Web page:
9.   Despite her many commitments at work and at home, Norah is actively involved in ISCOS’s NeuGen Fund programmes and activities. During Ramadan in 2021, she volunteered to cook and distribute a total of 800 packets of porridge to the residents of the rental flats near her estate. On average, she served about 100 packets of porridge per weekend. What a remarkable effort. Today, Norah still regularly cooks and distributes meals to mosque attendees during congregational prayers. She also encourages her children to participate in the distribution. 

10.   Norah’s story is a testimony of the transformative power of second chances. Like all the other Overcomers, she shows us how one can always find a way to pay it forward.

11.   I just want to say a big thank you to all the other Overcomers, including those whom I have not been able to mention individually, for affirming the trust of those who have supported you.

Community – A strong Network of Support and Opportunities

12.   Now, sitting with our Overcomers, are their family members who form the bedrock of their support system. Our Overcomers were able to succeed because of the strong network and support opportunities from both their families and the community.

13.   Today, we want to acknowledge the strong network of community partners - from employers and like-minded organisations, to individual advocates, volunteers, donors, and funders.

14.   Let me share more about one of them – Life Community Services Society (LCSS), which was established in 1996. The mission of LCSS is to empower children and families through care and mentoring. As a partner of the Community Action for the Rehabilitation of Ex-offenders Network (CARE Network), LCSS helps to manage the Friends of Children and Youth Programme. 

15.   This is a programme that aims to help children and youths impacted by parental incarceration. Through the programme, each child or youth is assigned a caseworker as well as a mentor. Together, they help ensure the child or the youth is ready and equipped with a resilient character and life skills for their next phase of life. 

16.   In 2021, LCSS assisted about 300 children and youths. Through the programme, about 80 per cent of these children and youth experienced a reduction in behavioral issues, demonstrating fewer delinquent behaviours. They also showed improvement in their social relationships, forging more pro-social relationships and having greater emotional resilience to overcome personal challenges. Anyone who has done work with children or youths with these kinds of experiences, knows how hard it is to help them to walk out of that shadow. You will know this is not just hard work, but ‘heart’ work.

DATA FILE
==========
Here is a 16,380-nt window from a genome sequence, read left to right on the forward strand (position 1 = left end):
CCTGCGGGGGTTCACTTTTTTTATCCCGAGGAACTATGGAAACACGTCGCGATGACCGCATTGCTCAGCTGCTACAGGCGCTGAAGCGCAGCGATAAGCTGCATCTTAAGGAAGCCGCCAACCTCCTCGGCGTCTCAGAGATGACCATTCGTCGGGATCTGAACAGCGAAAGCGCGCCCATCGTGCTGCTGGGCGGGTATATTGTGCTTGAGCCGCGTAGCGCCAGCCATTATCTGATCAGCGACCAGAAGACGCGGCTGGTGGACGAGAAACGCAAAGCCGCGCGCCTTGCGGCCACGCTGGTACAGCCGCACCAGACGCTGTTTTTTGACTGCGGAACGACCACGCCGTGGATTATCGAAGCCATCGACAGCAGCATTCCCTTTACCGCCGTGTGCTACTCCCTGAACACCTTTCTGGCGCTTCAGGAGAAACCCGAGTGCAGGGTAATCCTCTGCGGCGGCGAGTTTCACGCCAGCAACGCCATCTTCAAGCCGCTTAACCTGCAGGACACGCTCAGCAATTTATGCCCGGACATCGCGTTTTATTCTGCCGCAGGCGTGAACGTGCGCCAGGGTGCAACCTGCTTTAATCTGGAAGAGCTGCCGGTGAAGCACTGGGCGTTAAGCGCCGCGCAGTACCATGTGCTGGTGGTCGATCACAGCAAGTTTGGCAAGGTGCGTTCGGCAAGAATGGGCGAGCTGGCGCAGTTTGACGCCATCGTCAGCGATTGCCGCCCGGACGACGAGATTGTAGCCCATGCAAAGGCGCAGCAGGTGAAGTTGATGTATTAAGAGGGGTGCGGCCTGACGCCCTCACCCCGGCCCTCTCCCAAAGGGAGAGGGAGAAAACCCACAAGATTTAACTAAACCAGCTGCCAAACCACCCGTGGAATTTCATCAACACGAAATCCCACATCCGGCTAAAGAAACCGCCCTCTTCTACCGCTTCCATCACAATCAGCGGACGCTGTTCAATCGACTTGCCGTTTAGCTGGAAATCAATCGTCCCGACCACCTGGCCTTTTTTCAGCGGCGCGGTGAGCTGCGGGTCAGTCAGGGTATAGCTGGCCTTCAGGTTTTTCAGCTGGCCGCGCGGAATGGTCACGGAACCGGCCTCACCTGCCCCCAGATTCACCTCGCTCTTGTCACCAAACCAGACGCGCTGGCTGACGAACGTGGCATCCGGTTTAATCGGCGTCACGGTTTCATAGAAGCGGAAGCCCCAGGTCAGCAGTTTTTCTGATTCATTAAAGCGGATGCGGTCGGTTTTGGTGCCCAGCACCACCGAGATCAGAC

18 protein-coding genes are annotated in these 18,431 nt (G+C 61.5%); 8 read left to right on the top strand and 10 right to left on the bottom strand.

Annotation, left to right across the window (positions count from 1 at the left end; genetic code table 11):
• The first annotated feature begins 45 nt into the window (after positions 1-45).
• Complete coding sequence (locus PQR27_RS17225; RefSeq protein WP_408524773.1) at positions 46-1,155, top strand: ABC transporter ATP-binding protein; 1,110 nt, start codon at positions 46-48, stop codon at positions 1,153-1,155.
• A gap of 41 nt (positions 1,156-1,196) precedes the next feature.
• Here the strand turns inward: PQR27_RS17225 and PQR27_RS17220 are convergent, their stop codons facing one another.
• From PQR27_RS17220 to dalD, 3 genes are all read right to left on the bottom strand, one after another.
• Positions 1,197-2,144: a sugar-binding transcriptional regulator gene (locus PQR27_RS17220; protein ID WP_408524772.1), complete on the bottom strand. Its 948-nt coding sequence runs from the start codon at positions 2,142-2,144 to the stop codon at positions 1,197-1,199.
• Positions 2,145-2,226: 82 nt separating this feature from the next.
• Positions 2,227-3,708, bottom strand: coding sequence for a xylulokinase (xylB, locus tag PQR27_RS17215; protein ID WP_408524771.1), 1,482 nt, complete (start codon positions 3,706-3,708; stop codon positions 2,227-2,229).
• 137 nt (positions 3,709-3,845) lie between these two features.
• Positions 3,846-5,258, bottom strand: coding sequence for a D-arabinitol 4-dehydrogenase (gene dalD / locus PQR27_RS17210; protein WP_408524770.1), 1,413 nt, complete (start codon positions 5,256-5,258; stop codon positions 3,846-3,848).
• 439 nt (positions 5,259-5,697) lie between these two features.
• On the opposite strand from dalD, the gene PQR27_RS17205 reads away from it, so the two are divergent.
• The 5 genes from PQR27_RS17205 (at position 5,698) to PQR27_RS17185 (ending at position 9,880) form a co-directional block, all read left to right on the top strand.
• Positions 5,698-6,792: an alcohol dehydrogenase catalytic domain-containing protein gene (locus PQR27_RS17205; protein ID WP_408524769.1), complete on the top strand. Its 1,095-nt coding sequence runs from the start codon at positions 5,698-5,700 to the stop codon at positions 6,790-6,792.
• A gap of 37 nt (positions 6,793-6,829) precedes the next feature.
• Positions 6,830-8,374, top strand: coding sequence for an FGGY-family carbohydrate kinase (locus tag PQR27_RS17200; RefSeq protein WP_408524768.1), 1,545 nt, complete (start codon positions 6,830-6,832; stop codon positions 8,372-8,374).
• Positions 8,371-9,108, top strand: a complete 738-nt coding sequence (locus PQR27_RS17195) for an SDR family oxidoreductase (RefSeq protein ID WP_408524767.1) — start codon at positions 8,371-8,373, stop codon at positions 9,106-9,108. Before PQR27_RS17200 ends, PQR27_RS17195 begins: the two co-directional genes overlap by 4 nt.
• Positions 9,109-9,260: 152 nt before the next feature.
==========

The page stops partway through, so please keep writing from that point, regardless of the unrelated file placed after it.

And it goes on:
17.   Thank you, LCSS and all our community partners and volunteers. for your tireless dedication in improving the lives of ex-offenders and their families.

Community’s Trust – Offering a Second Chance through Employment Opportunities

18.   Let me turn now to employment. Gainful employment is critical to an ex-offender’s successful reintegration. Offering a job to an ex-offender is one of the most concrete demonstrations of societal support for second chances. 

19.   Yellow Ribbon Singapore (YRSG) has been playing an important role in galvanising our society to uplift ex-offenders through upskilling and career development. 

(a)   Under the TAP (Train And Place) & Grow initiative, inmates undergo training in the media, precision engineering or logistics sectors. They are equipped with practical skills, learn from top industry practitioners, and then matched with employers once they are released.

(b)   YRSG also supports the Singapore Prison Service (SPS) in implementing the Employment Preparation Scheme (EmPS). Under this scheme, suitable inmates have the opportunity to undergo skills training and education, or take up employment while on the Community-Based Programme.